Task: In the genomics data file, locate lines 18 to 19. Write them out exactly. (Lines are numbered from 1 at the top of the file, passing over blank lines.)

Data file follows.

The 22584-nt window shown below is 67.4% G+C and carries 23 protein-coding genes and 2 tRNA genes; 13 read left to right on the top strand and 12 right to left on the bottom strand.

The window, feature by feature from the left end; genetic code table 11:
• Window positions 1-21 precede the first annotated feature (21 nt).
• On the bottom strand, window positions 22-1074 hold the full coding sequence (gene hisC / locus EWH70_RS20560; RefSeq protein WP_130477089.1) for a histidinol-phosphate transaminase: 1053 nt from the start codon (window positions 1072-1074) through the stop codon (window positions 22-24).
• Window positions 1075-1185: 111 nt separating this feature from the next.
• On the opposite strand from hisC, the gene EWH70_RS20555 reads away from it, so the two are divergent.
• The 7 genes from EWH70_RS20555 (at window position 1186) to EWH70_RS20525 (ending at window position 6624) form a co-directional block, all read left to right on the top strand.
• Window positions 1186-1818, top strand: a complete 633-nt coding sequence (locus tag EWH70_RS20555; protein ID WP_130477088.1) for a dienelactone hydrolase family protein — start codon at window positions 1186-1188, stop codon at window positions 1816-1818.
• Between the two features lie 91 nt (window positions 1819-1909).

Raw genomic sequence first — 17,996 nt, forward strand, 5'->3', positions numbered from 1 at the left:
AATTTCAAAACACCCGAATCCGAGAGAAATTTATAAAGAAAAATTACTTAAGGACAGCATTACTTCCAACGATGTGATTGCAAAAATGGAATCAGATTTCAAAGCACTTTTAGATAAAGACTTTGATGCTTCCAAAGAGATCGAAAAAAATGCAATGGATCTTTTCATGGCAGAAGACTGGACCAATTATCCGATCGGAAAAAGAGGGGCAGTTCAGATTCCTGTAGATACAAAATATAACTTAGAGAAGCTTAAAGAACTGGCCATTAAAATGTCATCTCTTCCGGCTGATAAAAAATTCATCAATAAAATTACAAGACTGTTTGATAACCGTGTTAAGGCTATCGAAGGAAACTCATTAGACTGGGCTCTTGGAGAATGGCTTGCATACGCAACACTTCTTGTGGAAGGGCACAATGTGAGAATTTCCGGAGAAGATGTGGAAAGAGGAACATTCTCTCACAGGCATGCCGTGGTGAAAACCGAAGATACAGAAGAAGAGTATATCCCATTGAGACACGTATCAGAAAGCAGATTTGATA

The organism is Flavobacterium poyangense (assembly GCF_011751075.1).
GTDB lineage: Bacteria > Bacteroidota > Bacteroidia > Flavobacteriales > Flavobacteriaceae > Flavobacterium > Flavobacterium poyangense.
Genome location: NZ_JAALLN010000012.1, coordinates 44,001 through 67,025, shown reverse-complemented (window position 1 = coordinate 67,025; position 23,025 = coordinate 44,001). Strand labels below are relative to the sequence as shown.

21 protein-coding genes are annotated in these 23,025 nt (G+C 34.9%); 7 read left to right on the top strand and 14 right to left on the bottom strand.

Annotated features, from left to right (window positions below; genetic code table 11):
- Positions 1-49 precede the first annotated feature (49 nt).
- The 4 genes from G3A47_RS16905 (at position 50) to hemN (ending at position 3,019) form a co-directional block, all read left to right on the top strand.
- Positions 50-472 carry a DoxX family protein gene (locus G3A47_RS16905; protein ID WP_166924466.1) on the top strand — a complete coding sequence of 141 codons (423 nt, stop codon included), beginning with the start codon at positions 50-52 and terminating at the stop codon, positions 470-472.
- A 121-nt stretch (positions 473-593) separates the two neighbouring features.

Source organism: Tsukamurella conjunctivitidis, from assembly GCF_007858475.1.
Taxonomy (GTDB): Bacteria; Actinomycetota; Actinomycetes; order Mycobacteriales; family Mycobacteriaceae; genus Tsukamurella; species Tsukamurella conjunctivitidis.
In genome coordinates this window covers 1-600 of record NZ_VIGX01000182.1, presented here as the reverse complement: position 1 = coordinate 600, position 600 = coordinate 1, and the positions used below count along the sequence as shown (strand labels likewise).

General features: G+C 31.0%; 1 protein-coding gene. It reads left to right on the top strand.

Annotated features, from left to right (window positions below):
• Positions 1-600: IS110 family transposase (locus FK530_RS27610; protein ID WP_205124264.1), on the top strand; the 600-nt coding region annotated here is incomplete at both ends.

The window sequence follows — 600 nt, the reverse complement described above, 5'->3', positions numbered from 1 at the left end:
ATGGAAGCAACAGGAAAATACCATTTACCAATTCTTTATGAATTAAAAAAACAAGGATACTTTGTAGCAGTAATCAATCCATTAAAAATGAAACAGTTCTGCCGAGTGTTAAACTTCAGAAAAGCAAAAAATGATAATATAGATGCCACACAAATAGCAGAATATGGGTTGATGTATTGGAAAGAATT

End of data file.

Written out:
- The 4 genes from G3A47_RS16905 (at position 50) to hemN (ending at position 3,019) form a co-directional block, all read left to right on the top strand.
- Positions 50-472 carry a DoxX family protein gene (locus G3A47_RS16905; protein ID WP_166924466.1) on the top strand — a complete coding sequence of 141 codons (423 nt, stop codon included), beginning with the start codon at positions 50-52 and terminating at the stop codon, positions 470-472.